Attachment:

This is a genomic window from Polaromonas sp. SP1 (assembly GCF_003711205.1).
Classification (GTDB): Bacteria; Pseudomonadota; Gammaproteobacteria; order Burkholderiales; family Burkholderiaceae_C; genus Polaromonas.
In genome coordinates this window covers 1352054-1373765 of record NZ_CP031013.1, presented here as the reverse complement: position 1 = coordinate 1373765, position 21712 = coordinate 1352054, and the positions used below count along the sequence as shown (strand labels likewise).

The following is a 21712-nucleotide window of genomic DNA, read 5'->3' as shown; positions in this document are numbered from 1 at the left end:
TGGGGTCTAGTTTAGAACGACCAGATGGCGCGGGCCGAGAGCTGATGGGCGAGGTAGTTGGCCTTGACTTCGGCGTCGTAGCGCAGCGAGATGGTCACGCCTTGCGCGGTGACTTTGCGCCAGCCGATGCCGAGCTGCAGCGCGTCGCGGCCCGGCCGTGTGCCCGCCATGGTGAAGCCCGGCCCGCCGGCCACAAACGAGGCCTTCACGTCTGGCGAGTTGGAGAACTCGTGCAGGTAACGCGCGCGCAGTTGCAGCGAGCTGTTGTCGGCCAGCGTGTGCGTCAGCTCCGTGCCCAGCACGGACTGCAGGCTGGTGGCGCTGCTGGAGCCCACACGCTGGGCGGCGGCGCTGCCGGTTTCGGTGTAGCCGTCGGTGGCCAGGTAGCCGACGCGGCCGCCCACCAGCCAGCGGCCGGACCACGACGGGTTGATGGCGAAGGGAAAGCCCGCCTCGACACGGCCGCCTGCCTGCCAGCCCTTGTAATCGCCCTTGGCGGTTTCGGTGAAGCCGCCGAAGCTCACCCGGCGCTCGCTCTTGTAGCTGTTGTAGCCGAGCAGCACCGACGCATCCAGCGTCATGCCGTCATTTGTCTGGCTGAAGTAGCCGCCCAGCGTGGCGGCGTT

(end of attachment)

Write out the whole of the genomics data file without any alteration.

This is a genomic window from Polaromonas sp. SP1 (assembly GCF_003711205.1).
Classification (GTDB): Bacteria; Pseudomonadota; Gammaproteobacteria; order Burkholderiales; family Burkholderiaceae_C; genus Polaromonas.
In genome coordinates this window covers 1352054-1373765 of record NZ_CP031013.1, presented here as the reverse complement: position 1 = coordinate 1373765, position 21712 = coordinate 1352054, and the positions used below count along the sequence as shown (strand labels likewise).

The following is a 21712-nucleotide window of genomic DNA, read 5'->3' as shown; positions in this document are numbered from 1 at the left end:
TGGGGTCTAGTTTAGAACGACCAGATGGCGCGGGCCGAGAGCTGATGGGCGAGGTAGTTGGCCTTGACTTCGGCGTCGTAGCGCAGCGAGATGGTCACGCCTTGCGCGGTGACTTTGCGCCAGCCGATGCCGAGCTGCAGCGCGTCGCGGCCCGGCCGTGTGCCCGCCATGGTGAAGCCCGGCCCGCCGGCCACAAACGAGGCCTTCACGTCTGGCGAGTTGGAGAACTCGTGCAGGTAACGCGCGCGCAGTTGCAGCGAGCTGTTGTCGGCCAGCGTGTGCGTCAGCTCCGTGCCCAGCACGGACTGCAGGCTGGTGGCGCTGCTGGAGCCCACACGCTGGGCGGCGGCGCTGCCGGTTTCGGTGTAGCCGTCGGTGGCCAGGTAGCCGACGCGGCCGCCCACCAGCCAGCGGCCGGACCACGACGGGTTGATGGCGAAGGGAAAGCCCGCCTCGACACGGCCGCCTGCCTGCCAGCCCTTGTAATCGCCCTTGGCGGTTTCGGTGAAGCCGCCGAAGCTCACCCGGCGCTCGCTCTTGTAGCTGTTGTAGCCGAGCAGCACCGACGCATCCAGCGTCATGCCGTCATTTGTCTGGCTGAAGTAGCCGCCCAGCGTGGCGGCGTT